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Alibaba the main attraction; Scots vote No

Alibaba's giant IPO could stir up excitement in tech Friday, as traders also deal with options expirations and potential volatility around the Scottish independence vote.

In Scotland, voters have chosen to remain part of the United Kingdom in a vote that has been touted as a cliff hanger, results on early Friday showed. The sterling soared against the dollar as polls were being counted, rising as high as $1.6525.

Alibaba priced late Thursday at $68 per share, valuing the company at $167.62 billion and making it the biggest IPO of all time. The China e-commerce giant was expected to do well when it opens for trading Friday.

Read MoreWhy Alibaba's $68 is a lucky number

"A successfully run deal of this size typically has a halo effect for the market, and the reverse is true. The same could be said of Facebook. When that cratered, the rest of the market went down," said Art Hogan, chief market strategist at Wunderlich Securities.

Read MoreHow Alibaba stacks up to tech titans

But some investors may be reluctant to jump in on day one. "I think just a lot of people are going to be staring at it. It's just a relative hesitation to be diving in on day one, just given what Facebook did," said Dave Lutz, JonesTrading. "We heard 50 percent of the book went to the top 10 institutions. A lot of people didn't get paper out there."

He added there should be strong Asian retail demand.

A Scottish independence supporters gather before polling stations close in the Scottish independence referendum, Sept. 18, 2014, in Glasgow, Scotland.
Getty Images
A Scottish independence supporters gather before polling stations close in the Scottish independence referendum, Sept. 18, 2014, in Glasgow, Scotland.

Stocks rallied to new highs Thursday, as traders sorted through what a more hawkish Fed means for the markets. Bond yields moved higher but stocks gained as traders also viewed the Fed as committed to holding rates lower for longer.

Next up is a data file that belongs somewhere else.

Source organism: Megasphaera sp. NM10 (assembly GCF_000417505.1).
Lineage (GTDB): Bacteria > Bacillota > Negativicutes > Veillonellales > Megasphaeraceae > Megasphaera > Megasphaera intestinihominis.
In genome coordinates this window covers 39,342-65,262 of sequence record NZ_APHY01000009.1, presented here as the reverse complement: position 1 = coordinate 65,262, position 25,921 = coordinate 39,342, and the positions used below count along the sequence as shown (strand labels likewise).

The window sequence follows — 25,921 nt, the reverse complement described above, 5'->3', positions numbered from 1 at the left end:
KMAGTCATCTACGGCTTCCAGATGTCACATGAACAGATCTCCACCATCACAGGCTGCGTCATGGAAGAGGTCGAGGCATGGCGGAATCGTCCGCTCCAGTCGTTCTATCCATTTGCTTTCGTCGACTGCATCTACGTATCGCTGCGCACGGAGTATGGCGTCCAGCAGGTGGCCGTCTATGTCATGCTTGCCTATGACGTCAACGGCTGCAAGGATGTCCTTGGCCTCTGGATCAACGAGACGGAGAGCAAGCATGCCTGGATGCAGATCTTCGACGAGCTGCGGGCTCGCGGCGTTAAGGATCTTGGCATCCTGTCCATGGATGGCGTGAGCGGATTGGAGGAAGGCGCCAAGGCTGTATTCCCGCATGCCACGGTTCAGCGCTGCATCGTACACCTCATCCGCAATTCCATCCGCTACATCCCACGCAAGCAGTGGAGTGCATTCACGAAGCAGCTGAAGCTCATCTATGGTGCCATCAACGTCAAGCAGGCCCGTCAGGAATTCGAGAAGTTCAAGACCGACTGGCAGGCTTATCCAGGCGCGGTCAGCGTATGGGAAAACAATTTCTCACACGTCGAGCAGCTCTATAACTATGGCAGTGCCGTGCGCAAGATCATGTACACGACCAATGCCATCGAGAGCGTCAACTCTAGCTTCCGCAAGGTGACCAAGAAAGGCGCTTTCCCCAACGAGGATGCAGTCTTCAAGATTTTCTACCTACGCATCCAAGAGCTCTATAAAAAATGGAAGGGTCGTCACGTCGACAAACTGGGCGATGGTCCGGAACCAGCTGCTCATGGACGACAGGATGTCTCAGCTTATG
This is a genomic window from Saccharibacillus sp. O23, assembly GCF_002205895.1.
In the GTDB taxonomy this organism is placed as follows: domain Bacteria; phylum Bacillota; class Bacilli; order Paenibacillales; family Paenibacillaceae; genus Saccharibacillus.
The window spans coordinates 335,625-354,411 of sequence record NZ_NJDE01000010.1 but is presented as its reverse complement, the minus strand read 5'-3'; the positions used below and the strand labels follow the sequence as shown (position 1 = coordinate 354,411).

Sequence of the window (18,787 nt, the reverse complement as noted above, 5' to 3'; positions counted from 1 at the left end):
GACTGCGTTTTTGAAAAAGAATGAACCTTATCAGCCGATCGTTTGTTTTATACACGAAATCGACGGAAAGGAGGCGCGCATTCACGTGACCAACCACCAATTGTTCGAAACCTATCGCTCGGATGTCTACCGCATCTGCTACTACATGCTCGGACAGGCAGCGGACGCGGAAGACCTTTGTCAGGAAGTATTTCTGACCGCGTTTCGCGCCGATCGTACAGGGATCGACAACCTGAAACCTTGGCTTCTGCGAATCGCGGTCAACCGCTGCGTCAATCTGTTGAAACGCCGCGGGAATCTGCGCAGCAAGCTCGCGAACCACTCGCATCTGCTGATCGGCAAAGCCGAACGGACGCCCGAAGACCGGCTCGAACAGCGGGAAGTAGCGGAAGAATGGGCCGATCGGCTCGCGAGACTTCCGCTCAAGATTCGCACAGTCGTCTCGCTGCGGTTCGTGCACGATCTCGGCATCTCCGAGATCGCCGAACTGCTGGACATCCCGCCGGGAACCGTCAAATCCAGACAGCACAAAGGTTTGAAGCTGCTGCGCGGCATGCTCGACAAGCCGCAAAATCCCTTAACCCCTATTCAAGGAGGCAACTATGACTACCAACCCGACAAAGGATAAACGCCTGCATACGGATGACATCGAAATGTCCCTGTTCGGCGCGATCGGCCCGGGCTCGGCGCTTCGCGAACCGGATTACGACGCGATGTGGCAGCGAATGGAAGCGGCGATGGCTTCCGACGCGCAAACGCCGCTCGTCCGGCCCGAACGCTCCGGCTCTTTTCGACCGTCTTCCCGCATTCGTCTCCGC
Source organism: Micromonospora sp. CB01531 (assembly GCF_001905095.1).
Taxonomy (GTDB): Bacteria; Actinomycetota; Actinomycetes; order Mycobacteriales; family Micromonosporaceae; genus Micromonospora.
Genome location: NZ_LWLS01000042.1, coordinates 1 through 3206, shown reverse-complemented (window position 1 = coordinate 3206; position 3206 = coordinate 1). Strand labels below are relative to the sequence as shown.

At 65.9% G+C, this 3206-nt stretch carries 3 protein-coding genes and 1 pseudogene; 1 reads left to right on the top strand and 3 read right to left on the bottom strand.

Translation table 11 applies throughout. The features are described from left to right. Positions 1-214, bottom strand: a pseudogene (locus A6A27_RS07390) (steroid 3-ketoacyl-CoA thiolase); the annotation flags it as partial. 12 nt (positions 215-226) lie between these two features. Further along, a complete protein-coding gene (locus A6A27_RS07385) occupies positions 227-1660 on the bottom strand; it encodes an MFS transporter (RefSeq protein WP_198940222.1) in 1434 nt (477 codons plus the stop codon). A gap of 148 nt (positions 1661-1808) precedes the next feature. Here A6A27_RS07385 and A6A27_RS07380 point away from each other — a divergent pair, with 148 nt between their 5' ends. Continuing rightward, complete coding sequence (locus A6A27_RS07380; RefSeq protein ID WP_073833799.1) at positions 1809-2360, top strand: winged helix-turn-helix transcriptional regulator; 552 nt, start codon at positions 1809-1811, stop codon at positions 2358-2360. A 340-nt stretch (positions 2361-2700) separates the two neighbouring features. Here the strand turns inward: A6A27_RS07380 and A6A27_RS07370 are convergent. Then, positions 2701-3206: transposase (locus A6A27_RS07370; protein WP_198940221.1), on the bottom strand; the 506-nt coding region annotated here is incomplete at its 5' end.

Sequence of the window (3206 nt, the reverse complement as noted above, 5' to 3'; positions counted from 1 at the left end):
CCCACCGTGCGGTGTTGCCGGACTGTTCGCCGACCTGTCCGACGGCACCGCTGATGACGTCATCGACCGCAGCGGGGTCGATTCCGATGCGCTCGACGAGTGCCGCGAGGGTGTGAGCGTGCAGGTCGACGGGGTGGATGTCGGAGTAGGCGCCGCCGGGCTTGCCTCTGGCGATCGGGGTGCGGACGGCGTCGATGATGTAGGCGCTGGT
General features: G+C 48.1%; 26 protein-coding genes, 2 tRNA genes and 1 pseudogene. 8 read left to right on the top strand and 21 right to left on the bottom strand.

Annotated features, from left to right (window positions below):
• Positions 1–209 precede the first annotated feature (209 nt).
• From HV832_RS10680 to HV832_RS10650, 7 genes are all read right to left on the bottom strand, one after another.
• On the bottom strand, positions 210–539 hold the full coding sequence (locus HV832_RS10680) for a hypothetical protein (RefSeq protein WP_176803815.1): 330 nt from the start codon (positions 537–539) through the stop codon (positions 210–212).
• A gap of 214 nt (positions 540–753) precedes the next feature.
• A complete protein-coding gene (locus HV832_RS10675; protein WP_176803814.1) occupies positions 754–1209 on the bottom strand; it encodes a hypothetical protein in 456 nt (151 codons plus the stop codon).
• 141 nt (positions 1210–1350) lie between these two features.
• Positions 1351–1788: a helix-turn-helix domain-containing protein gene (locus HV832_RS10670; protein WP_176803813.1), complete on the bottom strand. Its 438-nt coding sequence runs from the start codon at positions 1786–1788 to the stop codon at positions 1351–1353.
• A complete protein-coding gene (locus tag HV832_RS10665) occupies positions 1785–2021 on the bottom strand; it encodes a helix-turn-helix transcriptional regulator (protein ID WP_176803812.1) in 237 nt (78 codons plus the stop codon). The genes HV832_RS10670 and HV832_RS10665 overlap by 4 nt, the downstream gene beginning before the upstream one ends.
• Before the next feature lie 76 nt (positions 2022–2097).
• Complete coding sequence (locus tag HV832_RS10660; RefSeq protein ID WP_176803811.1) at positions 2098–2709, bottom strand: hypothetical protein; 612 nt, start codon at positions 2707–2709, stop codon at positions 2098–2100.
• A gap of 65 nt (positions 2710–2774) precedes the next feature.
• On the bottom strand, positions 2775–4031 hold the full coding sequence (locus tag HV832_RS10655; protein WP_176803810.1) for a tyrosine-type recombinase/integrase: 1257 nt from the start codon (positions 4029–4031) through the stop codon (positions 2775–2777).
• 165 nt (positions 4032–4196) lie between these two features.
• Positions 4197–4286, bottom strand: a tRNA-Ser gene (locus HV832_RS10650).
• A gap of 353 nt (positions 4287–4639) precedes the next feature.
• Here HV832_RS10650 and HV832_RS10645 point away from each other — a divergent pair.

"New highs for the S&P and Dow creates its own buzz, coming at the end of the week," Hogan said. The quadruple expiration of futures and options could cause some volatility. "It's hard to know how that lines up because I think you had a lot of people who unwound positions after the Fed. If you were leaning against a hawkish statement and negative reaction, you had to unwind that and that's part of what's driving today's market."

Read MoreWhat the Fed's dream trade looks like

While stocks raced to new highs, analysts were assessing the impact of the Fed's forecast for higher-than-expected rates on stocks.

"We said this (Alibaba) IPO could be one of the sign posts that technology stocks may be getting ready to take a breather," said Julian Emanuel, equity and derivatives strategist at UBS. "The market's mind is coming around to higher interest rates are going to happen. Higher interest rates impact higher multiple stocks disproportionately."

Read MoreWhy stocks and bonds see Fed outlook differently

Emanuel said momentum names could be vulnerable to a pull back, as well as some tech.

But he also sees some parts of the market worth hiding in, including financials, big-box stores and automobiles. All three have big U.S. customer bases and financials benefit from rising rates.

The S&P financial sector was Thursday's best performer, up more than 1 percent.

The S&P 500 was up 9 points Thursday at 2,011 and the Dow was up 109 points at 17,265.

—By CNBC's Patti Domm